Cover to Daredevil #507
Cover to Daredevil #507

For me, the art was the single best thing about this issue. Marco Checchetto has put in some beautiful work throughout this arc, and here he spices that up with some really nice panel layouts, and very strong action scenes. Checchetto creates a vibrant atmosphere that breathes real life into this mystical and unusually foreign little tale.

Daredevil #507 also contains one of strongest character scenes I’ve seen in quite a while as Matt, toward the end of the issue, begins to show both doubt about this role he has been cast to play and an openness to remembering who he used to be.

As for the rest of the issue, those of you who have been following this blog for a while know that a 6.5 out of 10 is not a high grade for me. Don’t get me wrong, it’s a passing grade and this is by no means a bad issue. However, it suffers a little bit when measured against the very high expectations I had for it going in. The entire current Daredevil team has done a fine job of filling the big shoes left by Brubaker and Lark and making what could have been a too jarring change in status quo actually work. I’ve become accustomed to expecting great things from these guys, especially with how much I enjoyed the previous two issues.

One of the problems with Daredevil #507, for me, is that it reads more like the middle issue of a story arc than a final issue. Last issue left us with a huge cliff-hanger that this issue isn’t quite able to match. Because this issue leads us into next month’s Shadowland, I’d expected a different kind of send-off than the one we get which actually left me quite confused and had me reading the entire arc all over again (which did help, by the way). In order to discuss the events of this issue in more detail, I’m going to have to get into some spoilers so don’t read beyond this point if you want to stay safe.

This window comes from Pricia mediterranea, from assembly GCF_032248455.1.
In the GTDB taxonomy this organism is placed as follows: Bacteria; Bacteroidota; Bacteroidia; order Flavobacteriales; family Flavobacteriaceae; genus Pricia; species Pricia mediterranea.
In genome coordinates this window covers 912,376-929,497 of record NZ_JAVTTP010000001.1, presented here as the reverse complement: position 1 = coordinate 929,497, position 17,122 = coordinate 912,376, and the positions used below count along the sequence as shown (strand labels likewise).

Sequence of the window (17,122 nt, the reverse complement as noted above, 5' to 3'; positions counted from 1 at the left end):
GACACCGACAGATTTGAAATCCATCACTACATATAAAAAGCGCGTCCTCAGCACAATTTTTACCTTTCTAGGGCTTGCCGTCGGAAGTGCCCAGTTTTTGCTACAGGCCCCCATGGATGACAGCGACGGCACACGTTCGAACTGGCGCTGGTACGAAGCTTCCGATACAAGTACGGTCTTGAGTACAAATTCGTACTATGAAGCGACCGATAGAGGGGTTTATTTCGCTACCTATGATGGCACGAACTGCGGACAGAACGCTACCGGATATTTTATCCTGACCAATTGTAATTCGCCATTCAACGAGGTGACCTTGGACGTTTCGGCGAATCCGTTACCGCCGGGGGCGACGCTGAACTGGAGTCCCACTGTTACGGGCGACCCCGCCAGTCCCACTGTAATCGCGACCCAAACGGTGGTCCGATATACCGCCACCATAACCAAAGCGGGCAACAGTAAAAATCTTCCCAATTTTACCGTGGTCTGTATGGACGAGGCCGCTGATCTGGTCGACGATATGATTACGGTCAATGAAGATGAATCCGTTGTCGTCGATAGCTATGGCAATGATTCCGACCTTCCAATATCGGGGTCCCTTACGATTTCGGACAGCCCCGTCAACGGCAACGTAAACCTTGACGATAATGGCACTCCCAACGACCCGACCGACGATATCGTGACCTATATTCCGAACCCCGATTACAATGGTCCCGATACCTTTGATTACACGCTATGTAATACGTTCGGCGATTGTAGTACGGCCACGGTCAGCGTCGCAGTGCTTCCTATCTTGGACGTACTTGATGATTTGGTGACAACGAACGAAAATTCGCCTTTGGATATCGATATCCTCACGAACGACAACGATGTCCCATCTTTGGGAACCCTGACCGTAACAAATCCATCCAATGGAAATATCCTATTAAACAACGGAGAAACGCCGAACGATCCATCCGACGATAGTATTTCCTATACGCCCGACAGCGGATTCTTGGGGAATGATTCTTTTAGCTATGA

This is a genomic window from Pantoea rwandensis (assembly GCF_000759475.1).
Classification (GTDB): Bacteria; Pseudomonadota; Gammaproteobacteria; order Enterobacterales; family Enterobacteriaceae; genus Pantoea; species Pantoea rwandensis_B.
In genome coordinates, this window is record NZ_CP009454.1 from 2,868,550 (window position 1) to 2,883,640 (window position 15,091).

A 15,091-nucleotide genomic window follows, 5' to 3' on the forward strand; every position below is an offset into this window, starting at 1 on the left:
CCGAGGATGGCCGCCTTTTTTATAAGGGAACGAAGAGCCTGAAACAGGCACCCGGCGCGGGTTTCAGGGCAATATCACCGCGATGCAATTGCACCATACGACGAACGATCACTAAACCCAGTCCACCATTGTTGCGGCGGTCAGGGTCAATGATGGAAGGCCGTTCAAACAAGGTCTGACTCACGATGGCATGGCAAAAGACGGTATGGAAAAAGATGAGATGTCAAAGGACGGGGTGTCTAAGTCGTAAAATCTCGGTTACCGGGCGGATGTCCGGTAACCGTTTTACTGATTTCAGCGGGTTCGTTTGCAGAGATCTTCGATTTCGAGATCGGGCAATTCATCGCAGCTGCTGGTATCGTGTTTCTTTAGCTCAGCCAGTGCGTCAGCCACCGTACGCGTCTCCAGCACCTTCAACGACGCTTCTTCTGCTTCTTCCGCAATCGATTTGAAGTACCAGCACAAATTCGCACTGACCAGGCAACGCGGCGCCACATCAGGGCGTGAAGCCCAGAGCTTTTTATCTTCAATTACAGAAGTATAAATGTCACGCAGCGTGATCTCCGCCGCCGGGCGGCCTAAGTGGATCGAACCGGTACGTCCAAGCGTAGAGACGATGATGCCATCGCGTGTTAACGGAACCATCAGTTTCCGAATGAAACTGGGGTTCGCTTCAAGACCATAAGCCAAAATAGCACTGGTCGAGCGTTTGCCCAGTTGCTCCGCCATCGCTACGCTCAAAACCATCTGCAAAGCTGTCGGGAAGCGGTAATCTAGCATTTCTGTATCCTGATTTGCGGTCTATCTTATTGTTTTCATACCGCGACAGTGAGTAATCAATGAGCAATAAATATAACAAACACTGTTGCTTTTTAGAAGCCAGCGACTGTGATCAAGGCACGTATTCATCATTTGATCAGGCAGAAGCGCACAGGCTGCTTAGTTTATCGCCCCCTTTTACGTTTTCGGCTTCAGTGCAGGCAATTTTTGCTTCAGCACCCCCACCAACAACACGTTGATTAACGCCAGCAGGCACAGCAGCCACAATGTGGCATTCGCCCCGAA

This arc as a whole provided two big reveals, the first being that White Tiger has been turned from ally to traitor. How this happened gets a satisfactory explanation in this issue where we learn that her conditioning has resurfaced without the Black Tarantula and his healing factor around. The second big reveal, which comes at the end of this issue doesn’t feel quite as big. We learn that the other daimyo have planted the seeds for Shadowland. This is interesting, and I’m sure this will tie into the coming issues in great ways, but it’s not that suprising.